High-level radioactive material is delivered to the
Canister Storage Building.
The U.S. Department of Energy and contractor CH2M HILL Plateau Remediation Company are safely and compliantly managing radioactive and mixed waste stored at the Central Waste Complex at the Hanford Site in southeastern Washington State.
The Canister Storage Building (CSB) plays an important role as an interim storage facility in Hanford’s cleanup mission.
The CSB is a 42,000-square-foot (3,402-square-meter) facility in Hanford’s 200 East Area. The facility stores about 400 multi-canister overpacks containing about 2,300 tons of irradiated fuel that came from several Hanford facilities. The irradiated fuel was cleaned, packaged, dried, and relocated to the CSB to provide safe interim storage in a consolidated location.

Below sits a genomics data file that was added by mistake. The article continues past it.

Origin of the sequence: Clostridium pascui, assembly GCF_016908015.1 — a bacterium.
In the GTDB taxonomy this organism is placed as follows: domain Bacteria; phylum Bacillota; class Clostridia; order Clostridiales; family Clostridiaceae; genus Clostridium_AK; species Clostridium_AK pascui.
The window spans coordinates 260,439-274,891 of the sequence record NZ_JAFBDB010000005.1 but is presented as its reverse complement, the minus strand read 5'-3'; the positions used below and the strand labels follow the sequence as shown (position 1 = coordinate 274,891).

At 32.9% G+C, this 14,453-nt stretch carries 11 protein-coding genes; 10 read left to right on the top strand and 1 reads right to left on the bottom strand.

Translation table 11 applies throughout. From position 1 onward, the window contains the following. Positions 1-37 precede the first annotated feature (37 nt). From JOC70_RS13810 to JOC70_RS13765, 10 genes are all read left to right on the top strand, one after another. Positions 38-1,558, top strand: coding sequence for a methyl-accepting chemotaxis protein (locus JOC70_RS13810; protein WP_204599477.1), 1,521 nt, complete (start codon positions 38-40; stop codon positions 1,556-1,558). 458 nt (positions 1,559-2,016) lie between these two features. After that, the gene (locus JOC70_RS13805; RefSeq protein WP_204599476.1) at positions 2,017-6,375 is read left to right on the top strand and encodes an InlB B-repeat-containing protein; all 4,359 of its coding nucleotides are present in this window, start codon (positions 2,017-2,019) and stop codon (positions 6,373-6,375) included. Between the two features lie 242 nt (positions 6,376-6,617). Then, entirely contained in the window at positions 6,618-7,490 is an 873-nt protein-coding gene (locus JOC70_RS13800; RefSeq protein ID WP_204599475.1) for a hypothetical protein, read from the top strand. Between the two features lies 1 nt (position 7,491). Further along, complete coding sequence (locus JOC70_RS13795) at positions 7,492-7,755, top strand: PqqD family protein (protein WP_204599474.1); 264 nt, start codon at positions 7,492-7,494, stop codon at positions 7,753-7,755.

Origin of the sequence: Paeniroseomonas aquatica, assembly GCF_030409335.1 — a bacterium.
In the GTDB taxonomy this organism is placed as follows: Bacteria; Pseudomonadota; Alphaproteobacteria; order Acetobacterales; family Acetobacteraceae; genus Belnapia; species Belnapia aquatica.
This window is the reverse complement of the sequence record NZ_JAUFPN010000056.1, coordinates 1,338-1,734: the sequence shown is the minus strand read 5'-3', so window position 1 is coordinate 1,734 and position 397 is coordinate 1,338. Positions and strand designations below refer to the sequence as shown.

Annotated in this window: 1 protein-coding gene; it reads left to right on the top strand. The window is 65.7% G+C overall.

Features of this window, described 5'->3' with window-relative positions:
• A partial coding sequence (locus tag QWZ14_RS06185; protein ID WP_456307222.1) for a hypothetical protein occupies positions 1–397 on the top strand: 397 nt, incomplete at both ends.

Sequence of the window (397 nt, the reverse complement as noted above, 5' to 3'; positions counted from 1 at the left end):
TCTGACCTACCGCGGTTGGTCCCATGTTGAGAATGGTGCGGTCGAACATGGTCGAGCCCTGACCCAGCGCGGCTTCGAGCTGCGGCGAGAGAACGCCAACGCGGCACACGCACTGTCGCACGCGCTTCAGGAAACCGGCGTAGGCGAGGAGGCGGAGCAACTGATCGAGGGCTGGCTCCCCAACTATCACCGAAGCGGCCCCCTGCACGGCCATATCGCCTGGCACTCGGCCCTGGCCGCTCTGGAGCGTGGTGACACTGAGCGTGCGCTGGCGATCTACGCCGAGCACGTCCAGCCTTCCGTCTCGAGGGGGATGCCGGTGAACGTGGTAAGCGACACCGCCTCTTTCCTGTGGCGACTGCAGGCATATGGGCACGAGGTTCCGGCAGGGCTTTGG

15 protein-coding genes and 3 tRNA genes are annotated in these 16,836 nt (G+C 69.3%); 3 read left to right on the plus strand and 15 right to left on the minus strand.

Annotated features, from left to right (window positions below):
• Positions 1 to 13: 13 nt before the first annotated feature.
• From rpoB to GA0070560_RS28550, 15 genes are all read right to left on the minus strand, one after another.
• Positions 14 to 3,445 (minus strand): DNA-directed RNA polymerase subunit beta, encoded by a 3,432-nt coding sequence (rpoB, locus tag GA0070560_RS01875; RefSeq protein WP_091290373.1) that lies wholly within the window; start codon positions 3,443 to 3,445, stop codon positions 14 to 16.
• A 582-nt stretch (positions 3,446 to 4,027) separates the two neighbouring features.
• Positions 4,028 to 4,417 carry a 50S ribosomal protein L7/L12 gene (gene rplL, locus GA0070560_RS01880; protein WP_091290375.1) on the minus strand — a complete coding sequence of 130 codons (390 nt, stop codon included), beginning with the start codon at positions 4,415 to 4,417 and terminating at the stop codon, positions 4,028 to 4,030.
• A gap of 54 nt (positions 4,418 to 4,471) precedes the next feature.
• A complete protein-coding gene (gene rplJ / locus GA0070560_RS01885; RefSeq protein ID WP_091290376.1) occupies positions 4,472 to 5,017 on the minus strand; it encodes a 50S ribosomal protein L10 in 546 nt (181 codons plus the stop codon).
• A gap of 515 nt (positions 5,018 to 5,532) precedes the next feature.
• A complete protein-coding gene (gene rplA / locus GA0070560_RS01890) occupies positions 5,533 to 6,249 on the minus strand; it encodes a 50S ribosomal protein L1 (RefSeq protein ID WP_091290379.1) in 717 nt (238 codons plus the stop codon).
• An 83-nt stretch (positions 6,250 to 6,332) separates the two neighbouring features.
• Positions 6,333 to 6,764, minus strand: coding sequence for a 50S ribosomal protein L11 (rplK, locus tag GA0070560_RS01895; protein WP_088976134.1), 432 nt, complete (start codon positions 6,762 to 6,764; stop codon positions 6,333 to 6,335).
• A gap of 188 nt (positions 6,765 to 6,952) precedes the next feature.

The CSB is composed of three belowgrade concrete vaults, each capable of holding 220 carbon steel tubes. The tubes, each 40 feet (12 meters) long and 28 inches (71 centimeters) in diameter, have been placed vertically in the vaults. Multi-canister overpacks are safely stored in the tubes in these vaults until a final disposal decision is made. Currently, only one vault contains multi-canister overpacks; the other two vaults are available for additional storage needs.
Adjacent to the CSB is the interim storage area, which also contains irradiated fuel packaged in various containers. This irradiated fuel will be repackaged and sent to a national repository.
- Below the floor of the CSB, there are numerous vertical storage tubes in three concrete vaults.
- Each carbon steel storage tube is 40 feet long and 28 inches in diameter.
- Annual operating costs are approximately $5 million for safe storage of nuclear materials.
- Approximately 2,300 tons of spent nuclear fuel is stored in the tubes in the CSB.